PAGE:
AF system could send classified parts astray
- By Dawn S. Onley
- Aug 29, 2003
Faulty internal controls in an Air Force system that monitors the foreign sale of military spare parts and services could sidetrack classified items to unauthorized governments.
That was the General Accounting Office's finding in a report (PDF)
released yesterday. GAO said the Air Force had not tested the Security Assistance Management Information System since 1998 to ensure that it is working correctly, nor had it validated modifications to the system.
From 1990 through 2001, the military services delivered more than $138 billion in services and parts to foreign governments through sales programs. A GAO examination covering Oct. 1, 1997, through July 31, 2002, found that 525 out of 72,057 requisitions violated Defense Department policy.
'Foreign country requisitions for classified and controlled spare parts were erroneously approved' by SAMIS based on incorrect federal supply classes, the report said.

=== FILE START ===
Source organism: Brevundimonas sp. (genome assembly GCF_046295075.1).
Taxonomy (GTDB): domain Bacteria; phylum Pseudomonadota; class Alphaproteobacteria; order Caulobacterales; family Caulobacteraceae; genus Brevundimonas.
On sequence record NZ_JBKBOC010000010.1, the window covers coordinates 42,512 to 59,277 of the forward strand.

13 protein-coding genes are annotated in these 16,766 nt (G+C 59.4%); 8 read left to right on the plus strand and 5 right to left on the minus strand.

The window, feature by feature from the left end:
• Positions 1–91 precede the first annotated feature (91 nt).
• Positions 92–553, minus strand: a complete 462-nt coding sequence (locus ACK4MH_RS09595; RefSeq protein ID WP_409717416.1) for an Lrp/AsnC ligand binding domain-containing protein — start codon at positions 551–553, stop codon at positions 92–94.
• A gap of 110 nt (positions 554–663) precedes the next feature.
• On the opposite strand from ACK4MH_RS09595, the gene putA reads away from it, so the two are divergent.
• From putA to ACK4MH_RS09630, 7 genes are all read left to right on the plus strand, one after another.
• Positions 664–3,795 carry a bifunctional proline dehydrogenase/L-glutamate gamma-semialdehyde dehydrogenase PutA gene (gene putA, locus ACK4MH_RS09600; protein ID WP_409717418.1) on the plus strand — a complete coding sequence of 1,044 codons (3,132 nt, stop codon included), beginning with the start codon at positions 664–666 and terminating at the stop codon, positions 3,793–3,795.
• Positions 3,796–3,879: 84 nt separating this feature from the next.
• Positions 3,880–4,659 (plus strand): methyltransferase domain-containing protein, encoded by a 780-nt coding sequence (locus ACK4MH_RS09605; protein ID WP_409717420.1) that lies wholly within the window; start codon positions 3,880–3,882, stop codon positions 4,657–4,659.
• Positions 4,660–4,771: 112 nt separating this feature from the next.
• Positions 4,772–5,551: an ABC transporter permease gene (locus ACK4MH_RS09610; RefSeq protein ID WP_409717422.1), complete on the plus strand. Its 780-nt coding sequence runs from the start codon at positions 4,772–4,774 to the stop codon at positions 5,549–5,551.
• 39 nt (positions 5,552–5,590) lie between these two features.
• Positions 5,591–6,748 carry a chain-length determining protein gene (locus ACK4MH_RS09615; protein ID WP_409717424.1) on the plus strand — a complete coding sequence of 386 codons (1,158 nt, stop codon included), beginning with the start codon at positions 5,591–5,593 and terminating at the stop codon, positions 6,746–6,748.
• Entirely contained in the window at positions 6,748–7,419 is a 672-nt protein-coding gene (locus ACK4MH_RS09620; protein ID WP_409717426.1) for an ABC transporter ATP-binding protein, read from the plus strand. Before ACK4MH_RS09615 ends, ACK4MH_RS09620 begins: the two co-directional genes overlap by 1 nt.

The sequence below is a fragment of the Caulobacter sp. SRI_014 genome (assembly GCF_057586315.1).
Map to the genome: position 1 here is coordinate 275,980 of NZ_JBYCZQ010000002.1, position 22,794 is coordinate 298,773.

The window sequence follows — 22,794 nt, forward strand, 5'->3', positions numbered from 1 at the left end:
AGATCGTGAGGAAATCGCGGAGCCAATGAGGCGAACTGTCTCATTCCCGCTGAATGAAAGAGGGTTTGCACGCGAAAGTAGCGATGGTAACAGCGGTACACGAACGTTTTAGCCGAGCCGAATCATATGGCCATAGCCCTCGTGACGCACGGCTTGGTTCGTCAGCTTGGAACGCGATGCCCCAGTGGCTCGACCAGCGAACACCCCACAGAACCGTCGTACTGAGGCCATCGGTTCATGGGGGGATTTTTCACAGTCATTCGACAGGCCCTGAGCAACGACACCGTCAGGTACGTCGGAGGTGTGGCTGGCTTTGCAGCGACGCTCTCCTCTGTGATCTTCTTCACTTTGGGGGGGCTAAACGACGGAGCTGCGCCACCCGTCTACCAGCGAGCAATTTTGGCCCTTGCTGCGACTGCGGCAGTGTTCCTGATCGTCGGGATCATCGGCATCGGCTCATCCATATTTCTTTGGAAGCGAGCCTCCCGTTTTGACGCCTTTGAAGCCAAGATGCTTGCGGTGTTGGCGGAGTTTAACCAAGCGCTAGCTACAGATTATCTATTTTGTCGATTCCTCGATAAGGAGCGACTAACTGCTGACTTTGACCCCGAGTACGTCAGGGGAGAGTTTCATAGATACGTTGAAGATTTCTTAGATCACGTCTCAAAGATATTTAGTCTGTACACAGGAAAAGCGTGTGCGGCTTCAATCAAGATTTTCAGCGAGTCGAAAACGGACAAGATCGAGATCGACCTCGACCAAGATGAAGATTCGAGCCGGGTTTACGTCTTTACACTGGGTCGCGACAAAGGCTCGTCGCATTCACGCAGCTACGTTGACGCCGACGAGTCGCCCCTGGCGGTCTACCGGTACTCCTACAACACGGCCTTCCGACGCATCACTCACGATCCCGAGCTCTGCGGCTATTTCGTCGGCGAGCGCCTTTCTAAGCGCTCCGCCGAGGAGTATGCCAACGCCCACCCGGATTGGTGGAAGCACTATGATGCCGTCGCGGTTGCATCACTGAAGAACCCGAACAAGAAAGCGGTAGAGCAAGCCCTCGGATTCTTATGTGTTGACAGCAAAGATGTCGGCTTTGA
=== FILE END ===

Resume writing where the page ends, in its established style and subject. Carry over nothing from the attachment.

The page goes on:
Part of the problem was that the system approves items for shipment based on their federal supply class and not the entire national stock number, which includes the supply class number plus a part number unique to each item.
GAO recommended that Defense secretary Donald Rumsfeld instruct Air Force secretary James Roche to:Modify SAMIS to validate requisitions based on each item's complete national stock numberEstablish procedures for recovering classified or controlled items that were erroneously shippedEstablish policies for validating modifications to SAMISPeriodically test the system to ensure that the logic for restricting requisitions is working correctly.
DOD replied that it concurred with most of the findings.